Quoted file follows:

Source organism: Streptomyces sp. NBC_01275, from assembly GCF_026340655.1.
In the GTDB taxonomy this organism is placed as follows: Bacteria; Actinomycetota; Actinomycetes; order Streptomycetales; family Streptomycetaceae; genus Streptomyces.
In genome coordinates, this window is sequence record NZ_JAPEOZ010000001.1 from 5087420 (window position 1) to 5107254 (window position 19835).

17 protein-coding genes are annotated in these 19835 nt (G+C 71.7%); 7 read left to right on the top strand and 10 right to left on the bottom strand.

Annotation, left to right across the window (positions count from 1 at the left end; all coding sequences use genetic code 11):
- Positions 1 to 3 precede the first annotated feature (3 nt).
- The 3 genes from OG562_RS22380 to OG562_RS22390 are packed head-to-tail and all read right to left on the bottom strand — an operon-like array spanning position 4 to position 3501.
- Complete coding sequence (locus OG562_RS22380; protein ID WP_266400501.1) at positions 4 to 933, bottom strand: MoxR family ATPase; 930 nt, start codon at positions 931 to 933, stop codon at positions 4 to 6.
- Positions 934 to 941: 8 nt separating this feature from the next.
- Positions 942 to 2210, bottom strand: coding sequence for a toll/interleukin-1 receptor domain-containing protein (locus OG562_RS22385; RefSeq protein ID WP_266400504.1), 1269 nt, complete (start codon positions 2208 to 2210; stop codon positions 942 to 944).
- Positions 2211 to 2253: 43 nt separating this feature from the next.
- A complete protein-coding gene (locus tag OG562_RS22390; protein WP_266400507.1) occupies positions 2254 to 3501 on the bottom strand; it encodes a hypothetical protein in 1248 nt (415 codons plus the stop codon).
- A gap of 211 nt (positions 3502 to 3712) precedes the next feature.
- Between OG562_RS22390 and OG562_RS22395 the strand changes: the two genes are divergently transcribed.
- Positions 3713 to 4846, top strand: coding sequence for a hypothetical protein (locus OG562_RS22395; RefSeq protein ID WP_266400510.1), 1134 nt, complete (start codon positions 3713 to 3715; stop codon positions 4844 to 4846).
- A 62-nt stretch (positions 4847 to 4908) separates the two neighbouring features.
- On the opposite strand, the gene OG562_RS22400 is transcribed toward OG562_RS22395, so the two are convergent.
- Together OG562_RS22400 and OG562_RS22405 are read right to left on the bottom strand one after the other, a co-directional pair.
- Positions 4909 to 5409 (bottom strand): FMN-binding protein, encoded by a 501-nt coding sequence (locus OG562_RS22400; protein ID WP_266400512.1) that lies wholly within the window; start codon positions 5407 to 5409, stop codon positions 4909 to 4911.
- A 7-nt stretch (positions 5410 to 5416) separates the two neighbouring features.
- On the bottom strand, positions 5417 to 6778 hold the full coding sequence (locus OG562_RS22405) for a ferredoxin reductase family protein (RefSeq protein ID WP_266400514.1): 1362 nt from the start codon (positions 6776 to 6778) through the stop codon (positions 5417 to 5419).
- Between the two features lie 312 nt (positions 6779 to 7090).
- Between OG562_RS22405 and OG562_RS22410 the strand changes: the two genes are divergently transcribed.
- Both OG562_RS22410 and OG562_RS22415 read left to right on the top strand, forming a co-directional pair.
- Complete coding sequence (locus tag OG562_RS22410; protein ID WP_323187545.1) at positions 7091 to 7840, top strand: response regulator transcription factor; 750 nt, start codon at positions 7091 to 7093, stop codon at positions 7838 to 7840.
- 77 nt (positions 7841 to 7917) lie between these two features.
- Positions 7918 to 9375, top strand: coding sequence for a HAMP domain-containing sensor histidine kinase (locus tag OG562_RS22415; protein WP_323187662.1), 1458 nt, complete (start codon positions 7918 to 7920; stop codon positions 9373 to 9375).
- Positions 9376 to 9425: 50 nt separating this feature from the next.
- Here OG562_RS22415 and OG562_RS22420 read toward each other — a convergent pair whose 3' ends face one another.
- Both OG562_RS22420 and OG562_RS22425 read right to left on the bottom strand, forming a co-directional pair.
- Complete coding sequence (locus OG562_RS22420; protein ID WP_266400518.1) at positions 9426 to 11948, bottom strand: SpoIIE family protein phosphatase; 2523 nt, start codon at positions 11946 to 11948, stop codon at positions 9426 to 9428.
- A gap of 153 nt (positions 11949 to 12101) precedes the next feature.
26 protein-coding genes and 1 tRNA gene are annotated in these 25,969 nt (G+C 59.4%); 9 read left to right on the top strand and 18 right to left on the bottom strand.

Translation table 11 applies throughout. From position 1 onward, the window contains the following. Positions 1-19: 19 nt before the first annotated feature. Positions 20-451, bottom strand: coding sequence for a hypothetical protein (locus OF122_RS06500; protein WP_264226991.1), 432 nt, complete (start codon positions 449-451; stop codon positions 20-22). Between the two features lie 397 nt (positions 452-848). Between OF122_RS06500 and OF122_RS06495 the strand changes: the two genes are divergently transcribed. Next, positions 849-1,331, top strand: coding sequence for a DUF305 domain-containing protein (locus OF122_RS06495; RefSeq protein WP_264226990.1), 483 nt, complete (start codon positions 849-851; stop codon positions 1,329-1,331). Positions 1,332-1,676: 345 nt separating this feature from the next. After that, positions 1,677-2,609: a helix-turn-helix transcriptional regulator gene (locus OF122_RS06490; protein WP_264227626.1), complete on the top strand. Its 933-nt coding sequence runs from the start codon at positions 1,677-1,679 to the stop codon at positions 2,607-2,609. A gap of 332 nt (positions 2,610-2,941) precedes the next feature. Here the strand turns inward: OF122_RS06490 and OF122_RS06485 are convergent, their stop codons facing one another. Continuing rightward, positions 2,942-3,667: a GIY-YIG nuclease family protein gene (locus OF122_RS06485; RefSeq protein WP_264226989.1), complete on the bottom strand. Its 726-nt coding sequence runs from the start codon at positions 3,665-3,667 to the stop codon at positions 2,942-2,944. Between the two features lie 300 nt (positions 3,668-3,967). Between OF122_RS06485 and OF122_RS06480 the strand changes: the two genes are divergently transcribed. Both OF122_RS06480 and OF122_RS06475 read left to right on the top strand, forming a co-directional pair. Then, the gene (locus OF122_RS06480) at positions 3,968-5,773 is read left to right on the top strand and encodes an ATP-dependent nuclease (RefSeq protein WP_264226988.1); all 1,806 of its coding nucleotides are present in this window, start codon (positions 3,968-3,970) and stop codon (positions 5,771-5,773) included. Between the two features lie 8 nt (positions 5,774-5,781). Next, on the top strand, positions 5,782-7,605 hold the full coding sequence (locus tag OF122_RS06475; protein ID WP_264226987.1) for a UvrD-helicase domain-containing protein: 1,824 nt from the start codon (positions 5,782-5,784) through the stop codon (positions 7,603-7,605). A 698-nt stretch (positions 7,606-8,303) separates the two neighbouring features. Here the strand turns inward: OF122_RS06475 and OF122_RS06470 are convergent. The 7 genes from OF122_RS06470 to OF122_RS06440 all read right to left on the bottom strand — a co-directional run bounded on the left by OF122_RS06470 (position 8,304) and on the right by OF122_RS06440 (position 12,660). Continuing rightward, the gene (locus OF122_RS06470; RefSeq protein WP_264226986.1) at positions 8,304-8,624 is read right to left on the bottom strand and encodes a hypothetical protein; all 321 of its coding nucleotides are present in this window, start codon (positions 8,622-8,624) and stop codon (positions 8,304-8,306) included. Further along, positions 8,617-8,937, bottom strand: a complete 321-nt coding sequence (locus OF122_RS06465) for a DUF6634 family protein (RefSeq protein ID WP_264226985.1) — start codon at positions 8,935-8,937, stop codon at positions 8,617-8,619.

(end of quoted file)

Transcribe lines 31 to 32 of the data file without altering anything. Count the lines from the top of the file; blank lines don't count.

- Complete coding sequence (locus OG562_RS22420; protein ID WP_266400518.1) at positions 9426 to 11948, bottom strand: SpoIIE family protein phosphatase; 2523 nt, start codon at positions 11946 to 11948, stop codon at positions 9426 to 9428.
- A gap of 153 nt (positions 11949 to 12101) precedes the next feature.